Business is about certainty, data and accurate predictions. One of the most important aspects of running a modern business is cost control. Moving to your staff across to electric vehicles can raise a lot of variables – especially when it comes to key questions like where can I charge and how much will I be paying?

One year ago, Octopus put together a virtual charger network – inviting top brands like Ionity to join in order to offer broader choice and more standardised pricing. Members can easily find the best/nearest charger for themselves and billing happens directly onto your Octopus account at a suitably discounted rate.

Click here to read more…

Exciting executive EV choices coming soon

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By James Morris, Editor, WhichEV

Roll the clock back 10 years and the Nissan Leaf was one of the only electric cars available in the market, with a range around 100 miles and very few places you could get a charge. The EV landscape looks very different in 2021.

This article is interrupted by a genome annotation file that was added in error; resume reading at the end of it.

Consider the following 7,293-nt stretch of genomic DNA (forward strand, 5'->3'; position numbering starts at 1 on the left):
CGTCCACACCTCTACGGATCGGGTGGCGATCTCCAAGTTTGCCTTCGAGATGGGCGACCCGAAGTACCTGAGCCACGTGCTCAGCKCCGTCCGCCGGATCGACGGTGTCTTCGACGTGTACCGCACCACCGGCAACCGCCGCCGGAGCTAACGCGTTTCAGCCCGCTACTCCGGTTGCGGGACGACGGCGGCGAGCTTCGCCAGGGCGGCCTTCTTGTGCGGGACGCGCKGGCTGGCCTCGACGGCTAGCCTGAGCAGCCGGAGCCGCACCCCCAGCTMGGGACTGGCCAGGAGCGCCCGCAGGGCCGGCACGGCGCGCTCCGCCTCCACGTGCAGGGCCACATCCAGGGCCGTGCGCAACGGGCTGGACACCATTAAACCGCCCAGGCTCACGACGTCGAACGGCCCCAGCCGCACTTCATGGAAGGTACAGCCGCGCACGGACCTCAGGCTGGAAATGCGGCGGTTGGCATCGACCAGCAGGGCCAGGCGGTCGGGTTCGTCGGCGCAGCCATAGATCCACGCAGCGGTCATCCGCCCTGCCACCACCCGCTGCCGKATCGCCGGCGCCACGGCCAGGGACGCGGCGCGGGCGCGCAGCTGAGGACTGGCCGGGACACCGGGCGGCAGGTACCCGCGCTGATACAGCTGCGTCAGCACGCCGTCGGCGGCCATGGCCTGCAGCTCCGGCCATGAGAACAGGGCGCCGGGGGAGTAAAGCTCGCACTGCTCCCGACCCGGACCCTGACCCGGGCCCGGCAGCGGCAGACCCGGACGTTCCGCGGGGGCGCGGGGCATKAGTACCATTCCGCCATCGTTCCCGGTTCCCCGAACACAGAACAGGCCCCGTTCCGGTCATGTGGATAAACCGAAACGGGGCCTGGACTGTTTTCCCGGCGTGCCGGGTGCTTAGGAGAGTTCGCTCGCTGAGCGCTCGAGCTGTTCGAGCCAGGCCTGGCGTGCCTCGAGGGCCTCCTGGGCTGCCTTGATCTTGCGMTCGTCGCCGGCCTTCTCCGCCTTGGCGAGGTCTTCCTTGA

To help the specialist media get an idea of what is coming, the SMMT (Society of Motor Manufacturers and Traders) recently held its annual press event at the Millbrook Proving Ground near Milton Keynes. WhichEV spent the day looking at some of the executive car options that fleet managers can now choose from.

Millbrook itself is secreted among the trees and you don’t really notice it until you hit the large exterior security gates. Access is strictly controlled, as the Proving Ground is used by manufacturers keen to get real-world test data on their up-coming products. There are three ‘tracks’, to help simulate all possible driving conditions.

The Race Track

This is an American-style oval, with heavy banking on the outside edge – so you can take fast cars to the max with minimum risk.

Town Track

Simulates the standard roads that we all drive around every day, including traffic lights and give-way signs. Let’s you examine visibility and manoeuvrability on tighter streets.

Hill Track